Traveling to Europe: An Introduction to Alumnus Jeremy Crumpton’s Travel and Language Study Blog

The following is a re-posting from UIUC REEEC alumnus Jeremy Crumpton’s blog Rrurikid. His blog traces his experiences surrounding his travels and the study abroad experience he participated in this past summer in the region of South Eastern Europe.

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Traveling to Europe: 13 July, 2015

Exactly two years ago I returned from where I am currently headed.  I’ll deport from O’Hare airport in Chicago around 9:30 tonight and land in Warsaw some nine hours later in which I will suffer through a 21 hour layover.  Despite this I am still somewhat eager to arrive at my final destination of Serbia this coming Wednesday.

Having already visited this important Balkan nation, I will not be arriving with the same feeling of trepidation which I had mildly experienced on my previous visit.  One might ask why one should exhibit any amount of hesitation when visiting a western, European (not Western European!) nation considering I am an American.  However, this assumption ignores the impact of American politics on American citizens traveling and living abroad.  While this post is not designed to be a history lesson, Serbs do have reason to dislike Americans.

Belgrade
Belgrade at night with the Temple of St. Sava in the distance.

Thankfully, this is not something which I had experienced during my four week stay in Belgrade two years ago.  Belgrade is the capital of Serbia and with a population of about 1.5 million it is a cosmopolitan city home to many ethnicities hailing not only from throughout the Balkan peninsula but also from throughout the world.  Serbia even enjoys a modestly sized American ex-pat community.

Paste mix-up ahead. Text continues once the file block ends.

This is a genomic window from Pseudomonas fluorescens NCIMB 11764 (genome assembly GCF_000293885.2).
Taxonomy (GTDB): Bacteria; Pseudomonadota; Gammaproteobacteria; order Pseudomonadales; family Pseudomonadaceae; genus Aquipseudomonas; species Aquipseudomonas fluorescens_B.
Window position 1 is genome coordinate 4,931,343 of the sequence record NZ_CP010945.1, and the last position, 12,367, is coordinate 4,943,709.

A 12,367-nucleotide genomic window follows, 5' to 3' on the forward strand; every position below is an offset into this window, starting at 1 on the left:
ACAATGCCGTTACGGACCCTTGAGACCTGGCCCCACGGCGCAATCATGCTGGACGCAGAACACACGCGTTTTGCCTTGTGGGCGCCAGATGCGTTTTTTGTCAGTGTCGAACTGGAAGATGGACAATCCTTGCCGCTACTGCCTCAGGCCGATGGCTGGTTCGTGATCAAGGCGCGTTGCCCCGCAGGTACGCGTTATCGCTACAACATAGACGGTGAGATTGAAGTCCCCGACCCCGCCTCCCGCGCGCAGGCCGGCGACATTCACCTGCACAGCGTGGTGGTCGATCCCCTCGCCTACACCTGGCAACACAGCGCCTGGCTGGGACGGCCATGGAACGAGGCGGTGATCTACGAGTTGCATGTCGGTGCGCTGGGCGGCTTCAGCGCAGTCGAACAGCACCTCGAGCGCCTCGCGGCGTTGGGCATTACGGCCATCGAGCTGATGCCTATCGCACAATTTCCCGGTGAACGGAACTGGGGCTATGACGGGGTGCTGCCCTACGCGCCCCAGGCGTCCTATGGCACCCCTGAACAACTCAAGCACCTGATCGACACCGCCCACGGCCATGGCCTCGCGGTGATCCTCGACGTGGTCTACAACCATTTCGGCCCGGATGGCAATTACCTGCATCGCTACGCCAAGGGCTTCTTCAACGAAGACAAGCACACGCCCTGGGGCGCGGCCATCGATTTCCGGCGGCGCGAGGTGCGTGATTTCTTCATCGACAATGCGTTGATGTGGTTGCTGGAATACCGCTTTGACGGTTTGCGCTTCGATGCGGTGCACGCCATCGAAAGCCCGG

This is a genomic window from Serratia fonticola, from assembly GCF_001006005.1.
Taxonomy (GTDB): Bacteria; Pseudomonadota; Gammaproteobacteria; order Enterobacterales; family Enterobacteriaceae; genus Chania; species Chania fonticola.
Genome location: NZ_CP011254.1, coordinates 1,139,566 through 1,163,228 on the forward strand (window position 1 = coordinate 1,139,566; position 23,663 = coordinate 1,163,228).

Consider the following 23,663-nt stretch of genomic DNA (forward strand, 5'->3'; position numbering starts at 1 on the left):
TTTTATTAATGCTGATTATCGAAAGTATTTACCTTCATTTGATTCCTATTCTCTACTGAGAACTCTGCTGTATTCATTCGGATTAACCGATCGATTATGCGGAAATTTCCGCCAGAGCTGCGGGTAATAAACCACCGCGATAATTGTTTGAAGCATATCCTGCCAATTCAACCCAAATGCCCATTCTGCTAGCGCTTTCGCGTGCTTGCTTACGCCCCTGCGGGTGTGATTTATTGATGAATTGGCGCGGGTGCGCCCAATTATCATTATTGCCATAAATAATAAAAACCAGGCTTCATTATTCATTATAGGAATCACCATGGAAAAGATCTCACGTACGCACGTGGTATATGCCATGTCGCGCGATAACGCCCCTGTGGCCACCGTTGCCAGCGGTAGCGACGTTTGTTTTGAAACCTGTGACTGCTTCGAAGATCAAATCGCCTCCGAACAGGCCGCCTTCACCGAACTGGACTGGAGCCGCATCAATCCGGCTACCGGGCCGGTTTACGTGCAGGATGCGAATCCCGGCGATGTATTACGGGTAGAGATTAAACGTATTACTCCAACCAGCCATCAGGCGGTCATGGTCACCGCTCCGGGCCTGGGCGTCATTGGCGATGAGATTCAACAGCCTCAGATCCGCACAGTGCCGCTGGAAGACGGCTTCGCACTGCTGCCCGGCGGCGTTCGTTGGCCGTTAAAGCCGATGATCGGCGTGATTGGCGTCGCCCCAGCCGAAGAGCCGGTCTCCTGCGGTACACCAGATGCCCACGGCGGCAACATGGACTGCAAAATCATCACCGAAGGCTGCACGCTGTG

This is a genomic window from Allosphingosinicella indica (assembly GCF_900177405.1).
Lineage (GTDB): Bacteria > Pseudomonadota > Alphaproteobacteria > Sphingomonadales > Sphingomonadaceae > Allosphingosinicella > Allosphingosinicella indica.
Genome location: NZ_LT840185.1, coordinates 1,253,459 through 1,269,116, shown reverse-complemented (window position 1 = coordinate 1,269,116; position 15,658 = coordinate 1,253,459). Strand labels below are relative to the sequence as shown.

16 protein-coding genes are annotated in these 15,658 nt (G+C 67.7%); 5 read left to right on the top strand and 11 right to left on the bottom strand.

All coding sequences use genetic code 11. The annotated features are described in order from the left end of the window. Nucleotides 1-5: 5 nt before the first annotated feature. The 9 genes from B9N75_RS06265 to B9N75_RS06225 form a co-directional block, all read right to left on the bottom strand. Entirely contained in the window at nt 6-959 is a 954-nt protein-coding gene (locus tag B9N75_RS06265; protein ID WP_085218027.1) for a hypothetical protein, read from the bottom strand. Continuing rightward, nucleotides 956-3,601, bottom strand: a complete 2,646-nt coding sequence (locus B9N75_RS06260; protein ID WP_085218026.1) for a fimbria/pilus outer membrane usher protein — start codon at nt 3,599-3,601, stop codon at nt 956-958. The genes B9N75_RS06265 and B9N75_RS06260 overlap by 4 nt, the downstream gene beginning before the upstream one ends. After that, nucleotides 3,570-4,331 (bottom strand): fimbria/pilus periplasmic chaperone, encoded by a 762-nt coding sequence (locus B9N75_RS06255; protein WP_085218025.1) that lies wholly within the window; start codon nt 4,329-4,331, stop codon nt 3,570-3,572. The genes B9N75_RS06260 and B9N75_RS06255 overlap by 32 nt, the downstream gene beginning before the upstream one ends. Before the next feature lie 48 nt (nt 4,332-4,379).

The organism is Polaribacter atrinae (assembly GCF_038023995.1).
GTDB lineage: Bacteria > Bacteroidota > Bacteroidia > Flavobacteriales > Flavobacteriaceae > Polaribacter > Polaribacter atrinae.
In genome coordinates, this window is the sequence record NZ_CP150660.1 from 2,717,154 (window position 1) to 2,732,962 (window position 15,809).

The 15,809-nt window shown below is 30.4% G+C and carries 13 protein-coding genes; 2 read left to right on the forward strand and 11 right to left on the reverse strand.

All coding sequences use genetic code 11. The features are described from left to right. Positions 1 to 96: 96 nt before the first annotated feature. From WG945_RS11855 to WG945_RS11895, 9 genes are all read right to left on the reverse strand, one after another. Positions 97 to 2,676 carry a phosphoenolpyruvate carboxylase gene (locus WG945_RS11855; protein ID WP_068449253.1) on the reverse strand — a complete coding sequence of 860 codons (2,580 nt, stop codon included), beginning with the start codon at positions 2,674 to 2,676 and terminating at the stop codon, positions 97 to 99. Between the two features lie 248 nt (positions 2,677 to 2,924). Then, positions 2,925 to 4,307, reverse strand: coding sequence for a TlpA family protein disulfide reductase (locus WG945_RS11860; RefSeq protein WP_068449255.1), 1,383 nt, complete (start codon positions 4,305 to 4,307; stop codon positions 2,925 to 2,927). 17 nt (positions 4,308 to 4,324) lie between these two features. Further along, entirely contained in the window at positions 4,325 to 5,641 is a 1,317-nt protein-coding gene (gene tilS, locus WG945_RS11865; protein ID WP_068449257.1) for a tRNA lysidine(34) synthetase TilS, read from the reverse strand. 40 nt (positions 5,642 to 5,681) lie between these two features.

Valjevo
Valjevo with the Temple of the Resurrection of the Lord.

Unlike my last visit, this trip will not be spent in Belgrade.  Instead I will be residing with a host family in the nearby city of Valjevo.  Valjevo is an average sized city with many attractive features which I plan to experience and share in the coming weeks.  It’s most attractive feature to language learners might be its small town feel.  Because it is a smaller town (pop. ~100,000) the residents are perhaps less likely to know English which should provide for an environment more conducive to language acquisition when compared to Belgrade with its many, many English speakers.

At this point I would like to take the time to thank Miss Vekich for her generosity in establishing the Vekich Scholarship which is intended to encourage study in the Bosnian, Croatian, and Serbian languages.  It is through this scholarship and the quality of all the great instructors (14!) which have suffered through the many awkward states of my language training that this trip is possible.

The Old Bait and Switch: 14 September, 2015

It was around 10:30 A.M. and nearly 100° when I arrived in Valjevo from Belgrade.   Despite the relatively early bus (9 A.M) and the late night I experienced in Belgrade, I found myself entirely unable to sleep during the journey.  This was completely unusual for me.  It was not because the lady sitting beside me was particularly fascinating (she didn’t say a word to me the entire trip) and not because the scenery wasn’t particularly beautiful (it really all looked the same after the first mile).  In retrospect I believe the lack of sleep foreshadowed the impending miserable disappointment of a day I was about to experience…

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To keep reading and  learn more about the experiences, trials, and tribulations of Mr. Crumpton’s trip, please follow him at his blog Rurikid as he continues to post new content. 

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